Electives Courses

Qualifying course offerings can change from semester to semester. For a complete list for the current academic year, check the student handbook or contact the Law School Registrar.

View more Course Concentrations | Visit the Course Offerings Search Form
  • Banking Regulation , JURI: 5470 , Credit Hours: 3
    This course will survey the evolution of banking regulation, as well as recent developments that have intensified scrutiny on banks. The primary focus will be on Federal regulation of banks in regard to both traditional and non-traditional banking activities as well as the potential conflicts between state and Federal law. Desired course outcomes: 1) learn the complex laws under which banks operate and why banks have traditionally been regulated much more heavily than other industries; 2) understand how those regulations are structured, how compliance is monitored, and how to recognize potential regulatory issues that arise in banking environment; 3) appreciate the ethical responsibilities that banks have to customers and the communities that they serve.

  • Bankruptcy , JURI: 4360 , Credit Hours: 3
    This survey course is intended not only for aspiring bankruptcy lawyers, but to allow future litigators and corporate lawyers to become familiar with both consumer and corporate bankruptcy. Students develop competency in both liquidation and reorganization of corporations, as well as the competing elections available to consumers in bankruptcy.

  • Bankruptcy Litigation , JURI: 4225 , Credit Hours: 2
    The Bankruptcy Litigation course is designed to provide students with practical, direct, and realistic experience with the procedural rules applicable to the resolution of disputes that commonly occur in contested chapter 11 reorganization and chapter 7 bankruptcy cases. Students will individually and as part of teams draft petitions, draft and argue Contested Matter applications, motions, objections, and an Adversary Proceeding complaint and answer.  Students will also draft a Mediation Statement and participate in a mock bankruptcy mediation exercise.  By drafting pleadings and advocating in a courtroom setting, students will understand the procedural issues unique to federal bankruptcy proceedings and their interplay with the federal rules of civil procedure and the federal rules of evidence, as well as better understand how local bankruptcy rules affect bankruptcy litigation practice.  

  • Bankruptcy Practice Seminar , JURI: 4363 , Credit Hours: 2
    This seminar explores the lifecycle of a corporate bankruptcy from the perspective of multiple stakeholders, including debtors, lenders, and creditors.  Through simulated negotiations, hearings, and meetings that would occur during the restructuring process, students will develop critical strategy and practice skills while increasing their understanding of bankruptcy law.

  • Bioethics , JURI: 5585 , Credit Hours: 3
    Examines legal, ethical, and social problems generated by advances in health, medicine and biotechnology. Some of the issues covered include human cloning and stem cell research, gene-based therapies, death and dying, reproductive technologies, experimentation with human subjects, and societal limits on scientific developments.

  • Boot Camp in Animal Welfare Skills , JURI: 5277 , Credit Hours: 1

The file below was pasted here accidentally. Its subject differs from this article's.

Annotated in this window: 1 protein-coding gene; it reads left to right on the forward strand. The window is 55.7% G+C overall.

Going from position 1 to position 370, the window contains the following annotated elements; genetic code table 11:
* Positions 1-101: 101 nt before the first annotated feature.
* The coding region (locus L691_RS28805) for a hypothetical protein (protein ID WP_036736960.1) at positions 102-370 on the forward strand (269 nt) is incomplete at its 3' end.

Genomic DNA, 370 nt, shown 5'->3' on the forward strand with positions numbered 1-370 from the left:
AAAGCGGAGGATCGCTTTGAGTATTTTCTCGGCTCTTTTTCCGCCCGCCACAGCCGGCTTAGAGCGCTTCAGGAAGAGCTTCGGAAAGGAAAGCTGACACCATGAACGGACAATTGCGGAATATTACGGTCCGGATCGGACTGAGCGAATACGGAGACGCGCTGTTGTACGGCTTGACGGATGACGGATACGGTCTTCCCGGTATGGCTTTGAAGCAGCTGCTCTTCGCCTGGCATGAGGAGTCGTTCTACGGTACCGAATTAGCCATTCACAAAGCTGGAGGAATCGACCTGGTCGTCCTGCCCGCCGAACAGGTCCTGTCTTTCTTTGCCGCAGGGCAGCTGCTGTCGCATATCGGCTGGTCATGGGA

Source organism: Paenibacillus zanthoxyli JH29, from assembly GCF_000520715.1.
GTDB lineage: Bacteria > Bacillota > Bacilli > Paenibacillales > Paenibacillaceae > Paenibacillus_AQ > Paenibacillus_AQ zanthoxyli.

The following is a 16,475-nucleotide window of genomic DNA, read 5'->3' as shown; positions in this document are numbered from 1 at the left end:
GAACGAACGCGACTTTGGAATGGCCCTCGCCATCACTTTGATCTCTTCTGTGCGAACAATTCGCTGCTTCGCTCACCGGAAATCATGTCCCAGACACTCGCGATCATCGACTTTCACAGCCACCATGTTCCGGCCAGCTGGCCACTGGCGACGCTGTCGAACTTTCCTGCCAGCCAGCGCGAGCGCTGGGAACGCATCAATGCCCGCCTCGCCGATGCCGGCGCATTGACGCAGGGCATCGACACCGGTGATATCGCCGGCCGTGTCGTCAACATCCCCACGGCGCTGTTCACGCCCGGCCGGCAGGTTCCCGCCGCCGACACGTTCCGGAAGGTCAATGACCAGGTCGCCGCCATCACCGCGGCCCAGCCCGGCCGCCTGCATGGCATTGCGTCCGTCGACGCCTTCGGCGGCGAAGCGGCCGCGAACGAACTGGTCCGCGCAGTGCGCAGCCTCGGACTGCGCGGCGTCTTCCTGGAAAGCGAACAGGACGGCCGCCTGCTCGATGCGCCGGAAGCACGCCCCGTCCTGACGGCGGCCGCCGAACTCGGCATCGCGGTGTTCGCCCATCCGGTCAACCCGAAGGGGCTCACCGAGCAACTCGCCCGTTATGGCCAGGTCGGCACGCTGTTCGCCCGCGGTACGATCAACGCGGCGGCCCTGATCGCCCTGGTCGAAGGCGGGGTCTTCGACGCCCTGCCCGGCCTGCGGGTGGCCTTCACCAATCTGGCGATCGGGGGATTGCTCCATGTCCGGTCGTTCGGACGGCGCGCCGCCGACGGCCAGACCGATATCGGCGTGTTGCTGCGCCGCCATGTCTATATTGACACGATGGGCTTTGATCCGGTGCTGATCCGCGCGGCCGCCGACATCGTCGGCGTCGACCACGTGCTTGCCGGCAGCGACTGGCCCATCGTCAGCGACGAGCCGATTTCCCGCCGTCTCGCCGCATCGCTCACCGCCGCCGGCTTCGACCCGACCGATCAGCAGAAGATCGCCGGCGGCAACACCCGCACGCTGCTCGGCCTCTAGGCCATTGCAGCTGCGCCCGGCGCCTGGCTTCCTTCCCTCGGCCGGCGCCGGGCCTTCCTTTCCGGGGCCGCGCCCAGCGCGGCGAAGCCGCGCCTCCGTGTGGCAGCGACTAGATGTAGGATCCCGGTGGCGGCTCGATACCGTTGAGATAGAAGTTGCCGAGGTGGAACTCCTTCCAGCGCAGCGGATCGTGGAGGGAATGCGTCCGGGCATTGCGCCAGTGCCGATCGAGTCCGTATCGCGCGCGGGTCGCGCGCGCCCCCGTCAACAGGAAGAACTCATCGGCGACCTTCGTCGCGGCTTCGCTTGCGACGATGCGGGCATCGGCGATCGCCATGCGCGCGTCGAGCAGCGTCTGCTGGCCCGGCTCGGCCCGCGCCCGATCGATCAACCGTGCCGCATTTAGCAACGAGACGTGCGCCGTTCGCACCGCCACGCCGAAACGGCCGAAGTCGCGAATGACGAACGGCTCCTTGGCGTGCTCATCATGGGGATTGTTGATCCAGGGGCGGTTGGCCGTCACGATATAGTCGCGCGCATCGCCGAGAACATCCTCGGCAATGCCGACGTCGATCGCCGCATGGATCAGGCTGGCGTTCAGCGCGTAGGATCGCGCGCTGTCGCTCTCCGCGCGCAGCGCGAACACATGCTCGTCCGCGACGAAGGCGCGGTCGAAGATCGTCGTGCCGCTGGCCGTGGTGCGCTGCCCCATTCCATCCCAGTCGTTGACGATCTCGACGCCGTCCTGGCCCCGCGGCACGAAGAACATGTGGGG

This is an intensive-learning class focused on the skills necessary for an animal welfare law practice. It will cover the legal regulation of animals in Georgia and the means of enforcing the various governing statutes. Students will learn to prepare the basic forms used in an animal welfare practice. This class is pass/fail.

  • Business Basics for Lawyers , JURI: 5125 , Credit Hours: 2
    This course is intended to introduce non-business majors to basic business terminology and concepts to prepare students to better understand a broad array of business related law courses. Students who have majored in business, have an MBA, have taken more than one accounting course in college, or are joint MBA/JD candidates may not take the course. Students who take this course may not take Accounting and Finance for Lawyers and vice versa. 

  • Business Crimes , JURI: 5660 , Credit Hours: 2
    This course will cover corporate and individual responsibility for violations of the principal federal statutes regularly used by the government in corporate and white collar crime cases. A variety of offenses will be covered, including conspiracy, mail and securities fraud, obstruction of justice, false statements, bribery and environmental crimes. The course will also cover organizational compliance programs as a means of preventing violations of the law and mitigating organizational legal liability.

  • Business Ethics Seminar , JURI: 5665, 5666 , Credit Hours: 2
    This course will be divided into 1 credit hour Fall (JURI 5665) and 1 credit hour Spring semester (JURI 5666) Corporate scandals make the headlines, but businesses face ethical challenges every day, even in situations that are legally compliant. This course will examine ethical issues confronted by businesses in a variety of contexts, from legal activities to those on the "slippery slope" to outright corruption. Students will consider different approaches to ethical decision-making and the lawyer's role in advising business clients. This is a year-long course open to 3L students only.

  • Business Immigration Law , JURI: 5893 , Credit Hours: 2
    This is a two credit hour course taught by Teri Simmons addressing the laws, regulations and policies governing the entry of foreign nationals into the United States for business or employment purposes.